• Great comment Alan. I feel that with the anti farming sentiment that’s so prevalent currently councils are happy to push the boundaries literally. There’s people to be housed and money to be made. Why would we worry about a little thing like preserving the best land to feed us. I mean we can buy food from countries that have abused their own land far worse than us and aren’t to worried about the quality or safety of the food they export to us, so we may as well do that. In my opinion city councillors in general have no great love of the land. It’s not their brief which is to develop it. And that doesn’t include growing vegetables. We’re just collectively dumb.

  3. The reason apartments don’t work in NZ is NOT because people don’t want them, it is because the government and council have allowed them to be designed to not to last very long, their amenity built out easily (aka another apartment wall built 1 cm away) and be a rout for body corp and leasehold fees, and therefore have become too risky for many people to invest in or live in, even if they want to.

    Until someone in the left stop the pavlov dogs manta about build up, not out, without actually doing some analysis of what happens when people buy those apartments (aka they go broke or spend their lives worrying about the next 10% body corporation rise each year or the hundred thousands they need to put in for the remedial work) they are working on the wrong thing to lobby governments on.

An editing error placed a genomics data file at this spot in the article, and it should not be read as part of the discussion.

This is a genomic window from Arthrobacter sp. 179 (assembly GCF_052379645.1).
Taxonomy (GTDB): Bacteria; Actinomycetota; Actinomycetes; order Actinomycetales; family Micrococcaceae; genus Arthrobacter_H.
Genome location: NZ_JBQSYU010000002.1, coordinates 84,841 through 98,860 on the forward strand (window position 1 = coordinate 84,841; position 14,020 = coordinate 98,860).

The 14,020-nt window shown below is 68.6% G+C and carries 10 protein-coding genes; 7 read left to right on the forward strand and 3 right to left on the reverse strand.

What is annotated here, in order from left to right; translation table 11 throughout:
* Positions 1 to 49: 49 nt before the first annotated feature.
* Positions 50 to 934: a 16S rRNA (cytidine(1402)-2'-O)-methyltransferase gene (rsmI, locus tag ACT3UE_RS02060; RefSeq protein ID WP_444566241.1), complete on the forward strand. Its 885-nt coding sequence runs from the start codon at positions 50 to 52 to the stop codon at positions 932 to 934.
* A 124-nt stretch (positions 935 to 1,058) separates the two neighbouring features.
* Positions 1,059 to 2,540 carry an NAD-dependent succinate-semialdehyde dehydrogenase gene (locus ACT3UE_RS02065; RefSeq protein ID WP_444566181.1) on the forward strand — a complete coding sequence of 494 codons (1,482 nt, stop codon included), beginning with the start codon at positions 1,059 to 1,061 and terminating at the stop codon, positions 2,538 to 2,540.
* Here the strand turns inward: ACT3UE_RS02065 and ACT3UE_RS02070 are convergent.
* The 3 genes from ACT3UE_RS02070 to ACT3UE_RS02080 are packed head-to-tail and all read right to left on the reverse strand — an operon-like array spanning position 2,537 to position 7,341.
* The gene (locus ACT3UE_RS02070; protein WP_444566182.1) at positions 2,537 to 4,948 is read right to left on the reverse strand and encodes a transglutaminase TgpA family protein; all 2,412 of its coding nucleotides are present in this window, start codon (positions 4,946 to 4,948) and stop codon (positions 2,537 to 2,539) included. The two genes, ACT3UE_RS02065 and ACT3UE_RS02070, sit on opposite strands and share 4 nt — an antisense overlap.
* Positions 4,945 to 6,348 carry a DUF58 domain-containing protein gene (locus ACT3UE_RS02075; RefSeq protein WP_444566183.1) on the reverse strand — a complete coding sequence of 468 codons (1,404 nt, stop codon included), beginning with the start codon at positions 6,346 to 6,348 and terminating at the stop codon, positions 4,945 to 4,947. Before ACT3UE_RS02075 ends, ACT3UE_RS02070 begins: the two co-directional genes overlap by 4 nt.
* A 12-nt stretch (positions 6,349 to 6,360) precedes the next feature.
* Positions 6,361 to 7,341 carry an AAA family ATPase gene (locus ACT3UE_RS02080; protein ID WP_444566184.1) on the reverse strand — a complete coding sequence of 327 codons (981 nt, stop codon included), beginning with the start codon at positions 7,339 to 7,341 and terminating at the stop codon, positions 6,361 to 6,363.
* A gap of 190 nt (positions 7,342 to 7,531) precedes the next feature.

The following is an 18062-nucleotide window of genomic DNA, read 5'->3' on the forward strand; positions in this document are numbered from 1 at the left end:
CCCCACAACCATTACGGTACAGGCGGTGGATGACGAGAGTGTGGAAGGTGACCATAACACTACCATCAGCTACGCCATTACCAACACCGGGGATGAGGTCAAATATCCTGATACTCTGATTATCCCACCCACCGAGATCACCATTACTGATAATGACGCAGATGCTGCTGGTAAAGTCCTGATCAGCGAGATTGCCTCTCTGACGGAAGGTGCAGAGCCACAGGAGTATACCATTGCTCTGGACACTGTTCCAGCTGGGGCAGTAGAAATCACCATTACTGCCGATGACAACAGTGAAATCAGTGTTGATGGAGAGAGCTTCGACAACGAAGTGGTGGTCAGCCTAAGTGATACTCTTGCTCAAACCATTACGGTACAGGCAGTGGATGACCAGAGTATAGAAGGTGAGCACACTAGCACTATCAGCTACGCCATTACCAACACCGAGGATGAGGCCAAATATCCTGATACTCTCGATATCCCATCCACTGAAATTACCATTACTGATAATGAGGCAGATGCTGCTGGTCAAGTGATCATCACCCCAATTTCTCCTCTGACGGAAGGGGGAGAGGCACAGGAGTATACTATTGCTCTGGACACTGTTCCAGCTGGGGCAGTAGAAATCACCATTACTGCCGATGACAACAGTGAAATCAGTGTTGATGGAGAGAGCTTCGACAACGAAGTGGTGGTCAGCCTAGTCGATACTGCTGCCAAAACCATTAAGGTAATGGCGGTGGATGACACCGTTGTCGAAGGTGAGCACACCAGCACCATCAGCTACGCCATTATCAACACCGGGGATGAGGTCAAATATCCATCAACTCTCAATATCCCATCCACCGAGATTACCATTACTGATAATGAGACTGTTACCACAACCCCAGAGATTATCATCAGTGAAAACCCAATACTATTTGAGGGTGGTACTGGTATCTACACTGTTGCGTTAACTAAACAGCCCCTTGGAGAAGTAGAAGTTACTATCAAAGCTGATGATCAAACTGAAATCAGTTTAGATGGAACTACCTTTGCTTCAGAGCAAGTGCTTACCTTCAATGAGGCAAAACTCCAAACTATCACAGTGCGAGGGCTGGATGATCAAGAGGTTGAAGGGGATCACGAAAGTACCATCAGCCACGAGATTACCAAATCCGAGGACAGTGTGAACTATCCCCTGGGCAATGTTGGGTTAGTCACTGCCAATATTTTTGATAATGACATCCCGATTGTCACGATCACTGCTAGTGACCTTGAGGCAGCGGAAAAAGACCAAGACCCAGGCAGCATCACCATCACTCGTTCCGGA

Apartments are considered so risky by banks you tend to need a 30-50% deposit to buy them, which is why they are pretty much the domain of cash rich foreign students and foreign investors. But within 10 years probably those people will be shunning them as they are forced to pay over more and more money when things go wrong, or just because they are allowed to keep increasing fees 10% year on year.

    Some of the best parts of Auckland are effected, Princess Wharf for example the leasehold fees are exorbitant and people are constantly caught out in other areas too, like Cornwall park. while body corp fees increasing well over the cost of inflation and management routs are common.

    There are no easy solutions in NZ for housing because the left have an ideal without much understanding of all the routs going on in the construction and development industry and blather on about building up without understanding it aint that easy.

    If you sink you savings into a leasehold property or freehold apartment, within a decade you will probably regret if you are on a limited income, as probably a large percentage will need remedial work within a decade, it takes ages because of all the people who don’t or can’t pay with all the legal implications that creates, and sometimes people are even left with no accomodation while they have to pay hundreds of thousands in fees for remedial work while also paying their mortgage on a place they can’t stay in for a year or more if ever. (With all the dodgy concrete and steel, who knows if some will even be able to be remediated, judging by Sydney and their structural problems).